Hindustan Times (26 May) was sharply critical. It said that “among all its neighbours, the charge of neglect by New Delhi is most accurate when it comes to Myanmar”. A Prime Minister’s visit to Myanmar after 25 years, it said, “is a testament to the parlous state of Indo-Myanmar relations”. Among other things it said that India’s policy towards Myanmar cannot be said that it covers the country in glory, that it is not consistent, and its backing of the Military is half-hearted. More, it said India had once dropped Suu Kyi and that “what little India did promise to the people of Myanmar, including infra-structure projects, never got off the ground”. The paper insisted that India must give special attention to Upper Burma, considering its similarities to our own North East, which latter, said the paper “will benefit enormously from the opening up of the Myanmar border”. Deccan Herald (30 May) pointed out how “many Indian projects in Myanmar did not do well because of poor management and executive delays” and how Myanmar “with its huge gas reserves can help India which has growing energy needs”. Obviously, it said, “cooperation in areas like infra-structure education, agriculture and information technology will benefit both countries”. Business Line (30 May) welcomed the Indian Prime Minister’s visit to Myanmar as showing India’s “subtle shift” away from a focus on the west to “imbuing greater economic content” to its diplomacy” and said “India’s peace-loving and non-threatening image, nurtured by an anti-colonial tradition and strengthened during the Non-Aligned Movement (NAM) days could actually be most useful”. The paper suggested that the Private Sector can also help the government by extending lines of credit to Myanmar in various fields of infra-structural developments. It is interesting to note that China seems to be “happy” with Dr Singh’s visit to Myanmar.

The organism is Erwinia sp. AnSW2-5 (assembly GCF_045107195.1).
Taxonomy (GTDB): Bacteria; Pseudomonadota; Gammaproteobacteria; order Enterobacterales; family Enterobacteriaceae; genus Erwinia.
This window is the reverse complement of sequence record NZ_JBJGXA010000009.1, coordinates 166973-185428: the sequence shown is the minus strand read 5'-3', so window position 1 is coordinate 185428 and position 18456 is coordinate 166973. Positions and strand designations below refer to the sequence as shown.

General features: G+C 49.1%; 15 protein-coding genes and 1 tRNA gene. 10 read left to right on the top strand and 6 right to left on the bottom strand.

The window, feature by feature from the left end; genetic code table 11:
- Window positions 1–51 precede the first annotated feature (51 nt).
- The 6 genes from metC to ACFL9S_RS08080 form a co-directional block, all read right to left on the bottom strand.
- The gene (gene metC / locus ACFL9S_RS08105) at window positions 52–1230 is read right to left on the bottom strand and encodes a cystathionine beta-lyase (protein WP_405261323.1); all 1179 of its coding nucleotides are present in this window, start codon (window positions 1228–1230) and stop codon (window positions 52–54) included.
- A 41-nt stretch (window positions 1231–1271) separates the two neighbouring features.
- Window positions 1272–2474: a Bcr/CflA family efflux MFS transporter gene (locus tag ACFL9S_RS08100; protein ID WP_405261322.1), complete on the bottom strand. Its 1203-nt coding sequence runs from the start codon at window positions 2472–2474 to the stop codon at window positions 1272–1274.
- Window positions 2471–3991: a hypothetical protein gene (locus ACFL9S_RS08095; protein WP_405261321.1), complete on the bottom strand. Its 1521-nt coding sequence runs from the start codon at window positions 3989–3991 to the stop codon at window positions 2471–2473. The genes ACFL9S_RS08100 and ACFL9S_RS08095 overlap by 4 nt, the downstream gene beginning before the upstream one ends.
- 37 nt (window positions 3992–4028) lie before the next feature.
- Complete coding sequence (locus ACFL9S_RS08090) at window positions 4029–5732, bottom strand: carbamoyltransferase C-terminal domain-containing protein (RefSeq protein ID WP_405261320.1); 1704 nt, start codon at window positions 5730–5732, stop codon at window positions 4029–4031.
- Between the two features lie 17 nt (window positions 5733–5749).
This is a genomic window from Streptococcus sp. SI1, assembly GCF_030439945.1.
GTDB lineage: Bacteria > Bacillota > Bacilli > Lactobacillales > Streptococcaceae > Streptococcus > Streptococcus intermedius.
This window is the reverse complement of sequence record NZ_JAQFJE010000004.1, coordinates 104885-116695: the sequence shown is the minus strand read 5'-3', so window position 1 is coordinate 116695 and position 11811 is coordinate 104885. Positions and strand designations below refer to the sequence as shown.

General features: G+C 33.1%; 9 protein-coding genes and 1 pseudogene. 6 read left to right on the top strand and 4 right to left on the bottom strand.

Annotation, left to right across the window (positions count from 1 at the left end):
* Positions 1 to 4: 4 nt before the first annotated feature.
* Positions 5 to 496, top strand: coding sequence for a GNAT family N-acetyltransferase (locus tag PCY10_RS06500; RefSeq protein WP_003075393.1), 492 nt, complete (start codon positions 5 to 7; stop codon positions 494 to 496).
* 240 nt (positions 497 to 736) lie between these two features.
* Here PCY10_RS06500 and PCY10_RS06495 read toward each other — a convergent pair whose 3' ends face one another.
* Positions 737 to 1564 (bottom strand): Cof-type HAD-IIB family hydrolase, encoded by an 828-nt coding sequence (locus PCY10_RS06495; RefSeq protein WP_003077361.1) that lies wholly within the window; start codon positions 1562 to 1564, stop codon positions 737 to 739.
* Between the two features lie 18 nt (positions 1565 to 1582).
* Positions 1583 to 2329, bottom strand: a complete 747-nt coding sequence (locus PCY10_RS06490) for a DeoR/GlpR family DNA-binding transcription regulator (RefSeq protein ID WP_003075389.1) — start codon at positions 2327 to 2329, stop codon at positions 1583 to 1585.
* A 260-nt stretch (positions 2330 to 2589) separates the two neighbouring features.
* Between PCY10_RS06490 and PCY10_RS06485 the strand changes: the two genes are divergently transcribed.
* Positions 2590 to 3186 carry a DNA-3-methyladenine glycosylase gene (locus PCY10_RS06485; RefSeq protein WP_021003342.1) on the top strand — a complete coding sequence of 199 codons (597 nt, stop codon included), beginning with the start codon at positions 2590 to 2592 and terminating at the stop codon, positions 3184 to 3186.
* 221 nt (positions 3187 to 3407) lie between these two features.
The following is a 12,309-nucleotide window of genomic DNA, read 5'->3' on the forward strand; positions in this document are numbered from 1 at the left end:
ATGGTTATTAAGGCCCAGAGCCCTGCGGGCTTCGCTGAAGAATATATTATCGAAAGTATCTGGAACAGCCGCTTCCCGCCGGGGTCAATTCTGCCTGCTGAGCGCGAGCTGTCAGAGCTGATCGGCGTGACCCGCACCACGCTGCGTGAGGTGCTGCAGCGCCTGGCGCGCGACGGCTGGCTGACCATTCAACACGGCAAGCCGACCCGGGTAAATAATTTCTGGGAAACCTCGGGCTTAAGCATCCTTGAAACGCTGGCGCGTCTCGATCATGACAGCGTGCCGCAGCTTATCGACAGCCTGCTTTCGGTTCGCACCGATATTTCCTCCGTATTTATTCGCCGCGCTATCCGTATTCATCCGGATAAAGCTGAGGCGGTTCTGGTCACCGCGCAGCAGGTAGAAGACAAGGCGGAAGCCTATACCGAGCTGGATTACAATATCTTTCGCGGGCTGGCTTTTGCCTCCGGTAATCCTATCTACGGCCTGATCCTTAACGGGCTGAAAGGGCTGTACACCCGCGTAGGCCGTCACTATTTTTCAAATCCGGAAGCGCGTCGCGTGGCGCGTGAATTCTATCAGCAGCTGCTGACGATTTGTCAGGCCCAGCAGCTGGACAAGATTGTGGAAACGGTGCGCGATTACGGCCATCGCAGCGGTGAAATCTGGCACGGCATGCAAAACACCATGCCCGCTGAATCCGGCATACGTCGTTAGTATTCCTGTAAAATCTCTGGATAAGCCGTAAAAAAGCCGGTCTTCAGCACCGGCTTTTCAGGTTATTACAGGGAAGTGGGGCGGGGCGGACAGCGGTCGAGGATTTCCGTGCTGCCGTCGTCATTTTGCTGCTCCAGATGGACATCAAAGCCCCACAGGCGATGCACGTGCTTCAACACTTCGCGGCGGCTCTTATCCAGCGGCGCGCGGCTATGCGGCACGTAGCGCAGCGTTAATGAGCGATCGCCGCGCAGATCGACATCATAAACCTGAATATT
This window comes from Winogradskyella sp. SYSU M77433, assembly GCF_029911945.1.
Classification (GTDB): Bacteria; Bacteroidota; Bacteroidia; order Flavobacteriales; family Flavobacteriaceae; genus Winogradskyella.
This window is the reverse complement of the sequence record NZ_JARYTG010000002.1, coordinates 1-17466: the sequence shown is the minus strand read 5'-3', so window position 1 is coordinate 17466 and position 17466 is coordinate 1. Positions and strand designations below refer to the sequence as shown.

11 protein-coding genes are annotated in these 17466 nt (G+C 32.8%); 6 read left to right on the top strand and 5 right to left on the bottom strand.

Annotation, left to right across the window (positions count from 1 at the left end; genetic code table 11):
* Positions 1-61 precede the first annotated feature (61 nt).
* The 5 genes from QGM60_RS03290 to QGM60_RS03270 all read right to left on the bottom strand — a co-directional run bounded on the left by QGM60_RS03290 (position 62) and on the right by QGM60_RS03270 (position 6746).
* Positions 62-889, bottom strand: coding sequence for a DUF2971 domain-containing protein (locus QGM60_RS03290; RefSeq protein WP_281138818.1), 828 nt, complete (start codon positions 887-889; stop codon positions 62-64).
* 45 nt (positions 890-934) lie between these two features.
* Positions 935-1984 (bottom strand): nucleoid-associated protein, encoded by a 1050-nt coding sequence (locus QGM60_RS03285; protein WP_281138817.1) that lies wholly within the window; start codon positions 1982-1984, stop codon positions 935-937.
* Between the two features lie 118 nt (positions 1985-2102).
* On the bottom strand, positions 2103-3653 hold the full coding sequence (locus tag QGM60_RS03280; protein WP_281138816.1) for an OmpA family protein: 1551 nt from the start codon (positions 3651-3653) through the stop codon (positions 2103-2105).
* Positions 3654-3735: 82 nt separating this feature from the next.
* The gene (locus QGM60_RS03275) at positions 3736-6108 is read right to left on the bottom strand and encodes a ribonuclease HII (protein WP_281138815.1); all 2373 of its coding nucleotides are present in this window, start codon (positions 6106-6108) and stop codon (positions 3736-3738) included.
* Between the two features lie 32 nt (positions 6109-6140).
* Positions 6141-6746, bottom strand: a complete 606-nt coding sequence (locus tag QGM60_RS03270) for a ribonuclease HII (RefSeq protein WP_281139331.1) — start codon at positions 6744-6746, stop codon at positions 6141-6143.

The Hindu (29 May) quoted China’s Foreign Ministry spokesman (incidentally, The Hindu is the only Indian paper to have a correspondent in Beijing) Liu Weimin as saying that “China is happy to see the development of friendly relations between India and Myanmar, hoping such development of friendly relations will be conducive to the stability and prosperity of the whole region”. In september Chinese officials were left stunned when the newly-inaugurated Myanmar government under President Thein Sein ordered the suspension of the $ 3.6 billion China-backed Myitsone Dam project on account of environmental concerns.
According to The Hindu’s correspondent, Anant Krishnan, “India is perceived by many Chinese analysts as being far less of a threat to China’s interests in the country than the United States whose moves to re-engage with Myanmar have stirred much debate in the State media.” The point was made by a South Asia scholar with the influential Chinese Academy of Social Sciences that India’s engagement with Myanmar in terms of trade and investments still trailed that of China and other countries. As reported, the scholar Ye Hailin said that “India has actually been edged out of the main stage while both the US and China are doing whatever they can to gain the favour of economically struggling, strategically-placed Myanmar”. The point is that The Hindu has its man in China to report these facts. If The Hindu can do such an excellent job, why can’t other papers? The Times of India (7 March) boasted that its readership is more than two times that of the No. 2 paper (Hindustan Times) and almost three and a half times that of the number 3 paper (The Hindu) having become the world’s largest selling English newspaper. Sadly, its coverage of foreign news is nothing much to boast about. China has something to be pleased with India abroad. Hindustan Times (12 May) reported that “in a move that could calm frayed diplomatic nerves between India and China, New Delhi has decided to exit the oil block No. 128 in South China sea for allegedly “techo commercial reason”. Many believe that that is far from the truth and the reason for backing out is for diplomatic reasons, since it may not be worthwhile for India to get into a fight with China which has been threatening Philippines with talks of war if it doesn’t get out of the South China Sea region that China claims comes under its jurisdiction. Hasn’t the time come for the subject to be taken to the International Court of Justice?”